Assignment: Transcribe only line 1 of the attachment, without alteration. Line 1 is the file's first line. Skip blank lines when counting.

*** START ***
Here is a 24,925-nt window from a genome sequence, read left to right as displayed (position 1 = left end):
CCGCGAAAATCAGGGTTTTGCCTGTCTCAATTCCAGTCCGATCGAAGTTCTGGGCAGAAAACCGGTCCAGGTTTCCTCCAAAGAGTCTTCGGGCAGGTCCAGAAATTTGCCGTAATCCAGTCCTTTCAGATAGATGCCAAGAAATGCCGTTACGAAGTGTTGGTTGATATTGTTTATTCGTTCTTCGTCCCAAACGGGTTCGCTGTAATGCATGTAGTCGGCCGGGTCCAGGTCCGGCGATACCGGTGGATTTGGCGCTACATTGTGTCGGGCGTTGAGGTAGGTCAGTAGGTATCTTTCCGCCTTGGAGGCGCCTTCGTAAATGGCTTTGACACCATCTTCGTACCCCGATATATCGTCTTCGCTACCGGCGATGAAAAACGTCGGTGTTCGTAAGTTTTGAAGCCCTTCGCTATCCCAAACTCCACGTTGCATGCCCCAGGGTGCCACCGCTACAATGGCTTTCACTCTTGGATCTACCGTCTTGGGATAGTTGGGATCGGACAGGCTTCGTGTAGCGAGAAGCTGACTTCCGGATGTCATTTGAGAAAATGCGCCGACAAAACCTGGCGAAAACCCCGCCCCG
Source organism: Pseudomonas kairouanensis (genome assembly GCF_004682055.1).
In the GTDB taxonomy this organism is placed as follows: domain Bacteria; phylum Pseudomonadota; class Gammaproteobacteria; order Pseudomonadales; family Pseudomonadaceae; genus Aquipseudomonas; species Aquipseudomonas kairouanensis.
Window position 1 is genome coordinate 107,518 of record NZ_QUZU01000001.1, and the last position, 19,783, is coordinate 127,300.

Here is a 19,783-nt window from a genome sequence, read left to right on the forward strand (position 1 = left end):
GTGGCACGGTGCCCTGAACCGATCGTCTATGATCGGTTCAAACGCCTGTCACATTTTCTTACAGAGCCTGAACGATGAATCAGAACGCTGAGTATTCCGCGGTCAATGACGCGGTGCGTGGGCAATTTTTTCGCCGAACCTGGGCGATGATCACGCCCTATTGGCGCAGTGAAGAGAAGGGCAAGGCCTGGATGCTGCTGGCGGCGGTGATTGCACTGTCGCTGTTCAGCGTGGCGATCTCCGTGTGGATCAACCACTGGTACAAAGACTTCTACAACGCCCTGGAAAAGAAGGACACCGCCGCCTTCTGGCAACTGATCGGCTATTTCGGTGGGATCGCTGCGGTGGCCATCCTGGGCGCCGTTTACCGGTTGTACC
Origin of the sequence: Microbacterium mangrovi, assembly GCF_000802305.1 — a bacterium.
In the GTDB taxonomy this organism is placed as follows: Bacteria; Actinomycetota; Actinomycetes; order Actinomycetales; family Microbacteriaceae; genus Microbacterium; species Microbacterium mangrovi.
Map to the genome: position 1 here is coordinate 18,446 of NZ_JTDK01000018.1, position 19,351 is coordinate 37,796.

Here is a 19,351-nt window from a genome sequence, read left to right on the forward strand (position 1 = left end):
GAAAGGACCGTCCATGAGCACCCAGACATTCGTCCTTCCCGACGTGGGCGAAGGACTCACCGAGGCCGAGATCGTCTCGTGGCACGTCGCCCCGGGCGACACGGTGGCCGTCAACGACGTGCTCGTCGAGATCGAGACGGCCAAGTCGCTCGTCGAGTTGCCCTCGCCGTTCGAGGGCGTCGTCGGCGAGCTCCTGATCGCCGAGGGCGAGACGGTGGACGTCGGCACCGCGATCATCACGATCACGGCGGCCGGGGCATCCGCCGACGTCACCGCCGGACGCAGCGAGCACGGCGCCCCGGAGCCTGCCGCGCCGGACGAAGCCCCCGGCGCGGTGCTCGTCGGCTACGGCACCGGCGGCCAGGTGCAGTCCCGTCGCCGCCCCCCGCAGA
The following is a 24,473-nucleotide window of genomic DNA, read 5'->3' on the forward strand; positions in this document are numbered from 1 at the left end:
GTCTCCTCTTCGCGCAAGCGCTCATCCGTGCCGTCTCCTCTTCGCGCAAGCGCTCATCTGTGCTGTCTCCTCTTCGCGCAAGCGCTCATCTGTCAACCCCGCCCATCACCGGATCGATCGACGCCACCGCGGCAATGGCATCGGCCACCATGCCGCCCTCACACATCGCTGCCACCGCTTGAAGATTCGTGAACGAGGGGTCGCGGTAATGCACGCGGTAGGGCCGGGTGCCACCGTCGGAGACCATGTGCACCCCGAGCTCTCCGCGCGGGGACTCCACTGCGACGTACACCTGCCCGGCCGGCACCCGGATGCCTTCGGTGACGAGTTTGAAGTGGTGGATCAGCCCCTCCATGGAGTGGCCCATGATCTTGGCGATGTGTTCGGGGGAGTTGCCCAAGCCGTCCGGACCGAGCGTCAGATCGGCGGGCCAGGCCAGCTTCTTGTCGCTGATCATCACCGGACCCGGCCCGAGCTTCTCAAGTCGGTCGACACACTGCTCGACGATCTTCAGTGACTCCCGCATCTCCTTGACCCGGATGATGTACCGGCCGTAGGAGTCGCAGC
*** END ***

Here is a 24,925-nt window from a genome sequence, read left to right as displayed (position 1 = left end):